Drinking green water

It seems that these days, that the whole “green” way of life is all the rage, but unfortunately it is also a time of economic recession, forcing many to make thrifty choices in lieu of green ones.

It seems that these days, that the whole “green” way of life is all the rage, but unfortunately it is also a time of economic recession, forcing many to make thrifty choices in lieu of green ones. However, Multnomah County has found a way to incorporate thrift into being green—it’s banning the use of plastic water bottles at all county meetings and functions.

Multnomah County has now joined the national Take Back the Tap campaign to promote the use of tap water and challenge the tap-water myths. The county banned the use of bottled water at county functions and meetings on Thursday, Oct. 14.

Multnomah County is the first county in the state to ban the use of bottled water at its functions. Last February, the University of Portland was the first west coast campus to ban the sale of plastic water bottles.

Multnomah County joining the ranks of Take Back the Tap could pave the way for other Oregon counties to do the same. The plastic water bottle has got to go, and the best way to achieve that goal is to slowly start phasing it out of our lives.

Multnomah County and University of Portland are now setting a precedent for other Oregon schools and counties to join them in promoting the use of tap water. The fact that our tap water is so fresh and clean is a gift, and it is important to utilize it.

Now, Multnomah County will be promoting the use of reusable metal water bottles at county meetings and functions, and will be providing pitchers of water from the tap.

Many people have expressed concerns in the past regarding the safety of tap water, but here is a newsflash for you: Tap water is completely safe.

According to the Food and Drug Administration, the bottled-water industry is required to test the water it uses at least six times per month. Does that seem like enough? Not compared to the Environmental Protection Agency, which requires testing the water that goes to your tap at least 300 times a month.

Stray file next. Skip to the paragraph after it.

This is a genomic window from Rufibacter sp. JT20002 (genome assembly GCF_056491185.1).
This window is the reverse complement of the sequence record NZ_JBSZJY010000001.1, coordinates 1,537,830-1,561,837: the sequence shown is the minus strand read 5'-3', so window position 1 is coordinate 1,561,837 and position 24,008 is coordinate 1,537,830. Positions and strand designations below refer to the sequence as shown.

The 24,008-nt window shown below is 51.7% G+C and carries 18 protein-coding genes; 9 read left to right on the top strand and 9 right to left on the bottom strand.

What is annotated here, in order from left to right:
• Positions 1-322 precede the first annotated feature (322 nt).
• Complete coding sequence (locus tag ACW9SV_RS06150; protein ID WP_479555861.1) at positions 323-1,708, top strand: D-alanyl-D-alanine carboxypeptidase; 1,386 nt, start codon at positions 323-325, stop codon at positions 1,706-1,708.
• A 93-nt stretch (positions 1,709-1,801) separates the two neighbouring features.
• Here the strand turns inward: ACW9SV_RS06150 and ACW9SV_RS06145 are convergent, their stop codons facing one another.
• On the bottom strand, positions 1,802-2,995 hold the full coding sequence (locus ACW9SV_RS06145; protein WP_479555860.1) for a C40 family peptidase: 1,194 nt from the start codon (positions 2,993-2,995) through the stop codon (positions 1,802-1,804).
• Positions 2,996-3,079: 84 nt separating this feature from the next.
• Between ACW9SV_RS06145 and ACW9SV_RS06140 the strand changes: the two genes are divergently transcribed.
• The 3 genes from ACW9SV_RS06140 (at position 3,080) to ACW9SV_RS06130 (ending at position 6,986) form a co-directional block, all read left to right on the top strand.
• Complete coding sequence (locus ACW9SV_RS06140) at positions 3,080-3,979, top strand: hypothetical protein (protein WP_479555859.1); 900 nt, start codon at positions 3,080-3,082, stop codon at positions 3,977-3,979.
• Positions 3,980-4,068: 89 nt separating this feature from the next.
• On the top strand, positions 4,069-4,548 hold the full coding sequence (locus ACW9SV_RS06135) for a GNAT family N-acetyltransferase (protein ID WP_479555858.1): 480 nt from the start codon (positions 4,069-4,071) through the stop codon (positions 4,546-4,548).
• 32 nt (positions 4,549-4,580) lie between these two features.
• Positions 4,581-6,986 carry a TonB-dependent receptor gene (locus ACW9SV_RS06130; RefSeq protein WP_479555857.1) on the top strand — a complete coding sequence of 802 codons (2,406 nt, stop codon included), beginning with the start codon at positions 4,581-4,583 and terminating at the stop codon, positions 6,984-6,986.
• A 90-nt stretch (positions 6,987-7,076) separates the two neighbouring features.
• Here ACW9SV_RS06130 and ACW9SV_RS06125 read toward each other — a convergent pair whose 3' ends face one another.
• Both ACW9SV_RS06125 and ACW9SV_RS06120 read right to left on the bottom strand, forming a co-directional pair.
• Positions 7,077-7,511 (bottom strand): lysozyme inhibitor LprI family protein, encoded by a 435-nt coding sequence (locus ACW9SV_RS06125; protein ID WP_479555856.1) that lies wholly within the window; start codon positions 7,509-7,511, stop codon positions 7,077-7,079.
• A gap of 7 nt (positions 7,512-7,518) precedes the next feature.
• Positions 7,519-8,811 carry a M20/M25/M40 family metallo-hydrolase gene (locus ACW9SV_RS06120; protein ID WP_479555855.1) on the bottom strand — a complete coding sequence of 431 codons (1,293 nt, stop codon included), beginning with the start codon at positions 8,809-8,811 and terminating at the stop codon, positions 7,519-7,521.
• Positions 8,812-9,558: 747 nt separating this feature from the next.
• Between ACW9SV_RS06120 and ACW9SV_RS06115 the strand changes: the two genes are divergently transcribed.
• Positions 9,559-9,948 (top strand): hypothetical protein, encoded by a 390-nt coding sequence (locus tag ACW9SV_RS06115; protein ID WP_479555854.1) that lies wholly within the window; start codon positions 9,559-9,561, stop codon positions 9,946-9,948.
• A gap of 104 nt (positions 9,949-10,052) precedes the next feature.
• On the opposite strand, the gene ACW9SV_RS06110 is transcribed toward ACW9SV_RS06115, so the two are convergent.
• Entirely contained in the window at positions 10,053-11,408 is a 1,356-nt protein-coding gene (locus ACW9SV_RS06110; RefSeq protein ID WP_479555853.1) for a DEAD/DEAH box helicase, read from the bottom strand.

If you are still uneasy about tap water, then buy a filter and put your paranoid mind at ease. But look at the facts: Tap water is cheaper and is just as safe—if not safer—than bottled water.

“By banning bottled water at county offices and functions, I believe that Multnomah County has helped spread the word about our great tap water in Oregon,” said Portland State Professor Catherine Howells. Howells teaches a senior capstone course with the Portland Water Bureau that particularly addresses Oregon’s tap water.

People need to wake up and realize that tap water is safer than bottled water; they need to refuse to listen to advertisements that portray bottled water as being healthy, clean and pure. According to Beverage Marketing Corporation in New York, American consumers spent more than $10 billion on bottled water in 2009.

This has only led to much more waste than the use of tap water could produce, as most of the plastic bottles sold aren’t recycled. Bottles are also more expensive, costing up to $8 per gallon as opposed to tap water’s cost of .0225 cents per gallon.

Multnomah County’s ban of plastic water bottles at its functions and meetings is predicted to save $20,000–$30,000 a year.

Not only is the ban of plastic water bottles saving Multnomah County money, but if you stop buying plastic water bottles it will save you money in the long run, too. If you invest in an approximately $10 reusable metal water bottle, it will save you dollar after dollar that you might have otherwise spent on plastic water bottles.

The metal water bottles are also more convenient because you do not have to go out of your way to purchase a bottle of water. And with hygienic, easy-to-use tools such as the Hydration Stations in Neuberger Hall, Smith Memorial Student Union and Cramer Hall, you don’t have to go out of your way to fill your reusable water bottle.

Ultimately, banning bottled water helps to reduce the number of plastic bottles in our landfills, thus helping the environment as a whole. Nearly 86 percent of plastic water bottles end up in landfills and it takes 2,000 times more energy to produce bottled water than tap water.

In a time of environmental awareness and penny-pinching, it is a smart move on the part of Multnomah County to ban plastic bottles from their events. Saving the county thousands this way creates a bigger budget for other county priorities. ?